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Dr. Richard Shek-Kwan Chang, 11 Oct 2018
A 38-year-old right-handed man had had epilepsy since 2 months of age. There was no relevant family history. Perinatal history was unremarkable. No other risk factors such as central nervous system infection or cerebral trauma were identified. Developmental history did not show major delay. His epilepsy was uncontrolled despite trying valproate, carbamazepine, clobazam, levetiracetam, oxcarbamazepine and perampanel. 

Perampanel beneficial to both Asian, non-Asian patients with refractory focal seizures

01 Apr 2019

Perampanel is safe and effective for treating refractory focal seizures in both Asian and non‐Asian populations, a study has found.

The present analysis included data from four randomized, placebo‐controlled phase III studies involving patients aged ≥12 years who had focal seizures with or without focal to bilateral tonic‐clonic (FBTC) seizures. These patients received perampanel at a dose of 2, 4, 8 or 12 mg or placebo in two phases: 6‐week baseline period (during which perampanel doses were titrated by 2 mg/wk until randomized dose or maximum tolerated dose was reached) and maintenance phase (another 13 weeks).

A total of 2,187 randomized patients were included in the intention-to-treat population, among whom 935 were Asian and 1,247 were non‐Asian. Efficacy endpoints included median percent change in seizure frequency per 28 days, and 50-percent and seizure‐freedom responder rates relative to baseline.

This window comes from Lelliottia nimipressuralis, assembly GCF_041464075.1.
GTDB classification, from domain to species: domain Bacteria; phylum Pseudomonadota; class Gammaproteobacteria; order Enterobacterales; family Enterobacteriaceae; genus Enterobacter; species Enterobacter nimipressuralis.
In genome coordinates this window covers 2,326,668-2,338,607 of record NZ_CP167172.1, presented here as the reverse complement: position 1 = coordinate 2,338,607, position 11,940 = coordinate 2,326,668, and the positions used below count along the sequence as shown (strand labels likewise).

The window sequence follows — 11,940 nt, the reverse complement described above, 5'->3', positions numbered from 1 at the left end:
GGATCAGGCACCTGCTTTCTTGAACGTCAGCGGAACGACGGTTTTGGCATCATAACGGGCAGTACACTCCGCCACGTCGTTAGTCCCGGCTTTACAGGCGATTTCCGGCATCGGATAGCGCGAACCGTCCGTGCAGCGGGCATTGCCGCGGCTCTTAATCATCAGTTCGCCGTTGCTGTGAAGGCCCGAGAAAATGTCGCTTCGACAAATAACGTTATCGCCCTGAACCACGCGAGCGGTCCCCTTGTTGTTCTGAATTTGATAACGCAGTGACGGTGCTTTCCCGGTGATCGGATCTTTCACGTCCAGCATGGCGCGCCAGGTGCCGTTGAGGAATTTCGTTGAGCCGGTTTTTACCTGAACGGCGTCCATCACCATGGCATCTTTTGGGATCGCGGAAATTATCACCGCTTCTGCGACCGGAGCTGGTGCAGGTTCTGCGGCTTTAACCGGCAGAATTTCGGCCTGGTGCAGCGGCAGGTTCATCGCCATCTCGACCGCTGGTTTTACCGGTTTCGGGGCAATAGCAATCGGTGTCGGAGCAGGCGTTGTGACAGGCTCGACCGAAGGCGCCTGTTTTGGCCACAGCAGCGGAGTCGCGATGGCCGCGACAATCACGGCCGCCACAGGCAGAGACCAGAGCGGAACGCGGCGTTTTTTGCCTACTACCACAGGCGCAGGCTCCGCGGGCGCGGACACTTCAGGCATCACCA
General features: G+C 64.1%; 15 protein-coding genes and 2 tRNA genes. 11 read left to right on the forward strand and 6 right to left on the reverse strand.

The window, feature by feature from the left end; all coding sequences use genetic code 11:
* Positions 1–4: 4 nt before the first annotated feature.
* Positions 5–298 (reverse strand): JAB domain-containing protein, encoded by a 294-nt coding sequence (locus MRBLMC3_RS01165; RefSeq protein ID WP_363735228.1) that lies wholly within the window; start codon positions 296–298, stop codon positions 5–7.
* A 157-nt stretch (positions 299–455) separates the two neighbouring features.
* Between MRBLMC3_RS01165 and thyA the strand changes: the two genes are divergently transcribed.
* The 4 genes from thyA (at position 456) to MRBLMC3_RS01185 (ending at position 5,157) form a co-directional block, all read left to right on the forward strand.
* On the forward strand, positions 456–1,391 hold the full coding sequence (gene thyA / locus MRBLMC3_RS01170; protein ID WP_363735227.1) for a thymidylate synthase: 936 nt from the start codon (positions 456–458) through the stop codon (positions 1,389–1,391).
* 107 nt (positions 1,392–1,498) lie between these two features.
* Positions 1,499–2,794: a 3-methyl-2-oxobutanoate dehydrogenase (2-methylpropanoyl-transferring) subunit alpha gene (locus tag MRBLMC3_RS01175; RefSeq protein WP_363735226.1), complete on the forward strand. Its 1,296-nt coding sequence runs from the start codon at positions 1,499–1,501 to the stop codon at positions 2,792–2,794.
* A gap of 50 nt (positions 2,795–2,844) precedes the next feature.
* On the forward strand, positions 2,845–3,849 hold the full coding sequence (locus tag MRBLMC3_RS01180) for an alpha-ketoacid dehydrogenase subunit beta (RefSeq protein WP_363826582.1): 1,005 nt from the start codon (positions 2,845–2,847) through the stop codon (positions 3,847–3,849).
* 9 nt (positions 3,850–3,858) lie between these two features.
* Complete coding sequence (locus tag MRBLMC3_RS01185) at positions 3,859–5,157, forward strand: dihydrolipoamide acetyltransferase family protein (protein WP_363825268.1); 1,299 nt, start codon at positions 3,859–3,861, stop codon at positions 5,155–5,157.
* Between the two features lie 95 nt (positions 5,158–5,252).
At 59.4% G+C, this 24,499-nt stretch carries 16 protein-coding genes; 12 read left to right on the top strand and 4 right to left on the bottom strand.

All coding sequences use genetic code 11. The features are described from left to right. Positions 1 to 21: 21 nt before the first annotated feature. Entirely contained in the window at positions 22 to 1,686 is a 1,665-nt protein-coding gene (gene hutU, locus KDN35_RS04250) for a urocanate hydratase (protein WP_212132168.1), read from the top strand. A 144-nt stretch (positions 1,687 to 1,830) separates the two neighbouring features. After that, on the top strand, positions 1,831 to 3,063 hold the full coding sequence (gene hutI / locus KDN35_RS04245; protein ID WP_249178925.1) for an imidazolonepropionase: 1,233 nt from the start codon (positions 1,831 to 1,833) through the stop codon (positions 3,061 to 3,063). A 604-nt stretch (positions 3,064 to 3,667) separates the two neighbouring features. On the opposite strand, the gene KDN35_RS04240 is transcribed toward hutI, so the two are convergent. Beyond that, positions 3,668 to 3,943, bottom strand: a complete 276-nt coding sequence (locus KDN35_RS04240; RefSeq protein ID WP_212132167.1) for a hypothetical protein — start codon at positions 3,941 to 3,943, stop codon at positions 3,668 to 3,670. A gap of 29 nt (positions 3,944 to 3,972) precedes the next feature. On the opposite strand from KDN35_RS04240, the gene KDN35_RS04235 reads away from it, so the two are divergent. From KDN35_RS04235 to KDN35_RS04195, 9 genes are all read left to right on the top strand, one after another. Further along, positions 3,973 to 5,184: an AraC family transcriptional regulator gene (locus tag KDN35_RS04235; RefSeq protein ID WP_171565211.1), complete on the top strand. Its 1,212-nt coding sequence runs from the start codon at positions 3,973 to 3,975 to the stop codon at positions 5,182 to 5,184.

The median percent change in seizure frequency per 28 days was significantly greater with perampanel vs placebo: 8-mg (−31.1 percent; p<0.0001) and 12-mg doses (−38.1 percent; p<0.0001) in the Asian population, and the 4-mg (−21.1 percent; p=0.0001), 8-mg (−26.3 percent; p<0.0001) and 12-mg doses (−27.7 percent; p=0.0001) in the non‐Asian population.

Perampanel was also superior to placebo in terms of the 50-percent responder rate, particularly the 8-mg (40.1 percent; p<0.0001) and 12-mg doses (43.8 percent; p<0.0001) in the Asian population, and the 4-mg (29.4 percent; p=0.0002), 8-mg (32.8 percent; p<0.0001) and 12-mg doses (34.5 percent; p=0.0001) in the non‐Asian population.

Seizure‐freedom rate among all patients ranged from 4.9–11.7 percent with perampanel 2, 4, 8 and 12 mg.

Dizziness, somnolence, irritability, headache and fatigue were the most frequently reported treatment‐emergent adverse events (TEAEs) across Asian and non-Asian populations. Meanwhile, the most common psychiatric TEAEs were aggression and irritability.

The present data show that perampanel has a favourable and similar risk‐benefit profile in both Asian and non‐Asian populations with refractory focal seizures, researchers said.

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Most Read Articles
Dr. Richard Shek-Kwan Chang, 11 Oct 2018
A 38-year-old right-handed man had had epilepsy since 2 months of age. There was no relevant family history. Perinatal history was unremarkable. No other risk factors such as central nervous system infection or cerebral trauma were identified. Developmental history did not show major delay. His epilepsy was uncontrolled despite trying valproate, carbamazepine, clobazam, levetiracetam, oxcarbamazepine and perampanel.